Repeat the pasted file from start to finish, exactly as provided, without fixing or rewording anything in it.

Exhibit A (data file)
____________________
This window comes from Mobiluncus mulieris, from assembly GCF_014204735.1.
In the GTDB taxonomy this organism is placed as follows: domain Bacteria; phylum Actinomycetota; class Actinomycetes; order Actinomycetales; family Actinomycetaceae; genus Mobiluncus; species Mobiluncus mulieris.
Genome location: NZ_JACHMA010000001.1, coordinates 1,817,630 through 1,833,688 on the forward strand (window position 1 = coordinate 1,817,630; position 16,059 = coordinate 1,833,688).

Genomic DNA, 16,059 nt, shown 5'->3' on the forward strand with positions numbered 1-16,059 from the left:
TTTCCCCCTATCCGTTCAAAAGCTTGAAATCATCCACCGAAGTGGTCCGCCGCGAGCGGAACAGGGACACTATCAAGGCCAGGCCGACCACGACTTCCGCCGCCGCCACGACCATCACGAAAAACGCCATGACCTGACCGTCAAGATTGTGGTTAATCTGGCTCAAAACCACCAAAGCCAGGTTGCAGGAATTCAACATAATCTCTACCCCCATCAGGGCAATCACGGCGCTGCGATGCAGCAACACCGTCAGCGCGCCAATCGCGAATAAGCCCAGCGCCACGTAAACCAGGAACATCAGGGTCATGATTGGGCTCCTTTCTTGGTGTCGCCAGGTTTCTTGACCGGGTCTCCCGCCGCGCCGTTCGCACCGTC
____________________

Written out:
This window comes from Mobiluncus mulieris, from assembly GCF_014204735.1.
In the GTDB taxonomy this organism is placed as follows: domain Bacteria; phylum Actinomycetota; class Actinomycetes; order Actinomycetales; family Actinomycetaceae; genus Mobiluncus; species Mobiluncus mulieris.
Genome location: NZ_JACHMA010000001.1, coordinates 1,817,630 through 1,833,688 on the forward strand (window position 1 = coordinate 1,817,630; position 16,059 = coordinate 1,833,688).

Genomic DNA, 16,059 nt, shown 5'->3' on the forward strand with positions numbered 1-16,059 from the left:
TTTCCCCCTATCCGTTCAAAAGCTTGAAATCATCCACCGAAGTGGTCCGCCGCGAGCGGAACAGGGACACTATCAAGGCCAGGCCGACCACGACTTCCGCCGCCGCCACGACCATCACGAAAAACGCCATGACCTGACCGTCAAGATTGTGGTTAATCTGGCTCAAAACCACCAAAGCCAGGTTGCAGGAATTCAACATAATCTCTACCCCCATCAGGGCAATCACGGCGCTGCGATGCAGCAACACCGTCAGCGCGCCAATCGCGAATAAGCCCAGCGCCACGTAAACCAGGAACATCAGGGTCATGATTGGGCTCCTTTCTTGGTGTCGCCAGGTTTCTTGACCGGGTCTCCCGCCGCGCCGTTCGCACCGTC